Twitter Launches a New Anti-Abuse Tool and Rolls It Back After Just 2 Hours

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Feb 14, 2017
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Twitter rolled back a new safety feature after just a few hours of releasing it following user protests. The company is scrambling to fix the increasing problem of abuse and harassment on its platform. While an important service for public debate, Twitter has become a troll-magnet – something that the social networking site doesn’t want to be its lasting image.

Twitter’s new tool “blinds the vulnerable”

In a series of fixes that the company has rolled out these past few weeks, it released a new feature that would ensure that users would not get notified when they are added to a list.  “We want you to get notifications that matter. Starting today, you won’t get notified when you are added to a list,” Twitter wrote. The notification removal was part of a continued effort to address the company’s lack of proper support when it comes to abuse and harassment.

Related Twitter Finally Lets You Mute “Egg” Accounts – Several Other Anti-Abuse Tools Also Released

Right after the release of this feature, users started protesting that the move will blind those who are vulnerable to harassment, burying the problem of abuse instead of countering it. Since lists are sometimes used to target a specific set of group, based on their ethnicity, political or religious beliefs, with users not even knowing about what lists they are part of could be a problem for many. As users won’t get any notifications, they would also be unable to take any action, for example, block the associated accounts.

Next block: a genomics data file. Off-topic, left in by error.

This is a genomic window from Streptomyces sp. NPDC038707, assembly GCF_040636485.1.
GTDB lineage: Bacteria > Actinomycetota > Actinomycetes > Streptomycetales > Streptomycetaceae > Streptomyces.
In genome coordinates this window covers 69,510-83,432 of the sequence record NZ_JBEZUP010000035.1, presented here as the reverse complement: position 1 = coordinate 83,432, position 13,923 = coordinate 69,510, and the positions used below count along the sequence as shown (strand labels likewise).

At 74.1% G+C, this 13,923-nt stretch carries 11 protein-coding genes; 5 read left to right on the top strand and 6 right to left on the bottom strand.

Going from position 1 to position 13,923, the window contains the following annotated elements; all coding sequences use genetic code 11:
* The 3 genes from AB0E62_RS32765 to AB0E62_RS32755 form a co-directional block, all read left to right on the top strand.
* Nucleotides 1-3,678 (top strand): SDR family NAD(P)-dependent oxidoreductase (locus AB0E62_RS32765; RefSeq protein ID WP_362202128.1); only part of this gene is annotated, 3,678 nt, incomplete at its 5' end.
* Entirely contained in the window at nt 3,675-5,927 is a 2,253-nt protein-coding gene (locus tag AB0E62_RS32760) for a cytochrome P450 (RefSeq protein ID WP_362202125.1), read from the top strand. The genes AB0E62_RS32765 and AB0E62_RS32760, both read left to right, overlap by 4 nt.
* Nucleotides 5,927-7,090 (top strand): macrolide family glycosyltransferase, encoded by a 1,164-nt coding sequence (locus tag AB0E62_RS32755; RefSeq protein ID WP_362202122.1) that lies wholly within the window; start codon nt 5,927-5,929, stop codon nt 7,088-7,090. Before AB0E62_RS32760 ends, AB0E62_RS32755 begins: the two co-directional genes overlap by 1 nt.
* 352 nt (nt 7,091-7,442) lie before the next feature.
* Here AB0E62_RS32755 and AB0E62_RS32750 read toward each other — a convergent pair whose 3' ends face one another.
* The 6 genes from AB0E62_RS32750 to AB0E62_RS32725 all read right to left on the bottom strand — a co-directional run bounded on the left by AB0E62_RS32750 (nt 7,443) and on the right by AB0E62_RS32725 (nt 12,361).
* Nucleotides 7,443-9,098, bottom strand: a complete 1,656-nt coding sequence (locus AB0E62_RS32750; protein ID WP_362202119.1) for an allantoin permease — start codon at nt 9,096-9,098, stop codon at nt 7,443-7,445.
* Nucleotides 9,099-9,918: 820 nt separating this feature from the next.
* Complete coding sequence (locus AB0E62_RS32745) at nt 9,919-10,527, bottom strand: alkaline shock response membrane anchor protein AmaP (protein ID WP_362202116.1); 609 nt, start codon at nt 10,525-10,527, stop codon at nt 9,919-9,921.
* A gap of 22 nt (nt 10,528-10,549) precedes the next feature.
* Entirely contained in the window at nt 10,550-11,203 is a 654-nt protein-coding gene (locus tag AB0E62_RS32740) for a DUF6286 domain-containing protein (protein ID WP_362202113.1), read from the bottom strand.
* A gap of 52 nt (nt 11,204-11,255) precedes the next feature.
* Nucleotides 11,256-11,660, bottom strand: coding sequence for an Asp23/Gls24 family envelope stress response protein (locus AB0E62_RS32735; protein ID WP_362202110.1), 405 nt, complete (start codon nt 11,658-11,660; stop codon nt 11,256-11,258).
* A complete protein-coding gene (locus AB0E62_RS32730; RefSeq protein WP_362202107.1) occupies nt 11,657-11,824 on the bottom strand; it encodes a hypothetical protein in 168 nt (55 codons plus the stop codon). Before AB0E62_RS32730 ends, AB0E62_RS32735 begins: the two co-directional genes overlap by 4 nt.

In response to these protests, Twitter reversed the decision just two hours after releasing this feature. Ed Ho, the company’s vice president of engineering tweeted: “Reconsidered and reversing.”

Related Court Rules in Favor of Prosecutors – Police Can View Private Twitter Messages Without a Wiretap

Last night’s episode reflects the company’s struggle with finding the right solutions. A number of users questioned whether Twitter understood its own platform and user concerns before offering fixes. While the company appears to be willing to make its platform hate- and abuse-free, nothing seems to be working in its favor.

Over 200,000 aggressive tweets were posted by 86,500 users over a mere three-week period, a May 2016 study had shared, revealing the depth of the problem. Last month, Twitter announced that it will be rolling out a number of new features to counter abuse and harassment. These included options to filter abusive content and stopping accounts that have been repeatedly suspended from creating new accounts.

“With every change, we’ll learn, iterate, and continue to move at this speed until we’ve made a significant impact that people can feel,” Ed Ho had said.

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